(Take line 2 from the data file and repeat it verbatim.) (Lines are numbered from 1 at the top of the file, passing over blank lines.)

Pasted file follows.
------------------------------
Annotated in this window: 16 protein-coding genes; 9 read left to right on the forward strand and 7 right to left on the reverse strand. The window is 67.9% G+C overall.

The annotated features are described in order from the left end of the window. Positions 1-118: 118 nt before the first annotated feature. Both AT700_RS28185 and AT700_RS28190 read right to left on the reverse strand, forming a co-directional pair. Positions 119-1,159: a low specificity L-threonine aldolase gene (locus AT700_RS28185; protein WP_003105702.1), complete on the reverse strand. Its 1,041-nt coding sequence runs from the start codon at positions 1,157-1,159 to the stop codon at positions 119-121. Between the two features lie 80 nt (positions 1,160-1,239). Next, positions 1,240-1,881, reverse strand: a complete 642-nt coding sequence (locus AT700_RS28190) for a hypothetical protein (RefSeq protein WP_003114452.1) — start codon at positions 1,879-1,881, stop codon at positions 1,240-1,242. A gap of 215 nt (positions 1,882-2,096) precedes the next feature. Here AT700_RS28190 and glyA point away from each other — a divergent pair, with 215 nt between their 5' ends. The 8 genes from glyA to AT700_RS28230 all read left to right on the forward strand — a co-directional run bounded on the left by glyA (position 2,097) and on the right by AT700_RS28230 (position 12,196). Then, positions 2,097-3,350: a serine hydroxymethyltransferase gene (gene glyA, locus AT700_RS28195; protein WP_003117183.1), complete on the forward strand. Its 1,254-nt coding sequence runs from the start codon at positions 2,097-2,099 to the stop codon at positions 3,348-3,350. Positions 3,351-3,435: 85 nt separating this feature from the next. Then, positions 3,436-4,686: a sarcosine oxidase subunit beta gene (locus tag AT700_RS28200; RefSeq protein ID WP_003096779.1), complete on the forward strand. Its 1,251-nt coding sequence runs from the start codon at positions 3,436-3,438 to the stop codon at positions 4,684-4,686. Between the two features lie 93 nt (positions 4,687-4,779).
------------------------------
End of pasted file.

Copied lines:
The annotated features are described in order from the left end of the window. Positions 1-118: 118 nt before the first annotated feature. Both AT700_RS28185 and AT700_RS28190 read right to left on the reverse strand, forming a co-directional pair. Positions 119-1,159: a low specificity L-threonine aldolase gene (locus AT700_RS28185; protein WP_003105702.1), complete on the reverse strand. Its 1,041-nt coding sequence runs from the start codon at positions 1,157-1,159 to the stop codon at positions 119-121. Between the two features lie 80 nt (positions 1,160-1,239). Next, positions 1,240-1,881, reverse strand: a complete 642-nt coding sequence (locus AT700_RS28190) for a hypothetical protein (RefSeq protein WP_003114452.1) — start codon at positions 1,879-1,881, stop codon at positions 1,240-1,242. A gap of 215 nt (positions 1,882-2,096) precedes the next feature. Here AT700_RS28190 and glyA point away from each other — a divergent pair, with 215 nt between their 5' ends. The 8 genes from glyA to AT700_RS28230 all read left to right on the forward strand — a co-directional run bounded on the left by glyA (position 2,097) and on the right by AT700_RS28230 (position 12,196). Then, positions 2,097-3,350: a serine hydroxymethyltransferase gene (gene glyA, locus AT700_RS28195; protein WP_003117183.1), complete on the forward strand. Its 1,254-nt coding sequence runs from the start codon at positions 2,097-2,099 to the stop codon at positions 3,348-3,350. Positions 3,351-3,435: 85 nt separating this feature from the next. Then, positions 3,436-4,686: a sarcosine oxidase subunit beta gene (locus tag AT700_RS28200; RefSeq protein ID WP_003096779.1), complete on the forward strand. Its 1,251-nt coding sequence runs from the start codon at positions 3,436-3,438 to the stop codon at positions 4,684-4,686. Between the two features lie 93 nt (positions 4,687-4,779).